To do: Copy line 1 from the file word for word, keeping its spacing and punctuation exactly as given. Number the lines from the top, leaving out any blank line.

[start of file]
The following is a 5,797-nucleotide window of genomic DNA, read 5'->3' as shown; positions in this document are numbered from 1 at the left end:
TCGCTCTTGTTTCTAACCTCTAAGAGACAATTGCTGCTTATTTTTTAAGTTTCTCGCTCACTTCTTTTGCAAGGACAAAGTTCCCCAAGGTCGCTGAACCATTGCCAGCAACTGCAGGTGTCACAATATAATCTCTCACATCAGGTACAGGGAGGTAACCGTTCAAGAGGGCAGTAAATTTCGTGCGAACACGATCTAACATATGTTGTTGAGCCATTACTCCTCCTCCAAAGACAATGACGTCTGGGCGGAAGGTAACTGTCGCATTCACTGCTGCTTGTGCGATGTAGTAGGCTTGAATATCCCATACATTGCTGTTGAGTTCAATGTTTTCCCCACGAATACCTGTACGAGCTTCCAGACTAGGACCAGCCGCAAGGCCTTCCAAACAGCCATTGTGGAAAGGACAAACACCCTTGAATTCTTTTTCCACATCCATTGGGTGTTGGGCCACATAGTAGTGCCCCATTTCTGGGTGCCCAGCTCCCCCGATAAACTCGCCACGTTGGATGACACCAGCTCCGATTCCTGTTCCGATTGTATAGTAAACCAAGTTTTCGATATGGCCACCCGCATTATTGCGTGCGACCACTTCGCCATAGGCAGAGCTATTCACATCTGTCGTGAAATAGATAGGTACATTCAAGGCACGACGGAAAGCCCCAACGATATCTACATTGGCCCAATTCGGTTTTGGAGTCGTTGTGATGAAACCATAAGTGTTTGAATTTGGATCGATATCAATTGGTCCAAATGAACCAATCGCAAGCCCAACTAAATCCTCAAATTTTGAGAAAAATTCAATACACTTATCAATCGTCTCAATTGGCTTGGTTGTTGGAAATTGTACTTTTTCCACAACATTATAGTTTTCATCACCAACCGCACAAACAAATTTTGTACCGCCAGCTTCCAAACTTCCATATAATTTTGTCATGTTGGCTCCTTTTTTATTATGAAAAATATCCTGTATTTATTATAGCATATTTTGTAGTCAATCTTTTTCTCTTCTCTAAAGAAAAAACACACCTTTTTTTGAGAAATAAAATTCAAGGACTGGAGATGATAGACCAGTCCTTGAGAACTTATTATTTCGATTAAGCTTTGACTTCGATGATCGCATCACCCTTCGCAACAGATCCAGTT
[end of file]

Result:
The following is a 5,797-nucleotide window of genomic DNA, read 5'->3' as shown; positions in this document are numbered from 1 at the left end: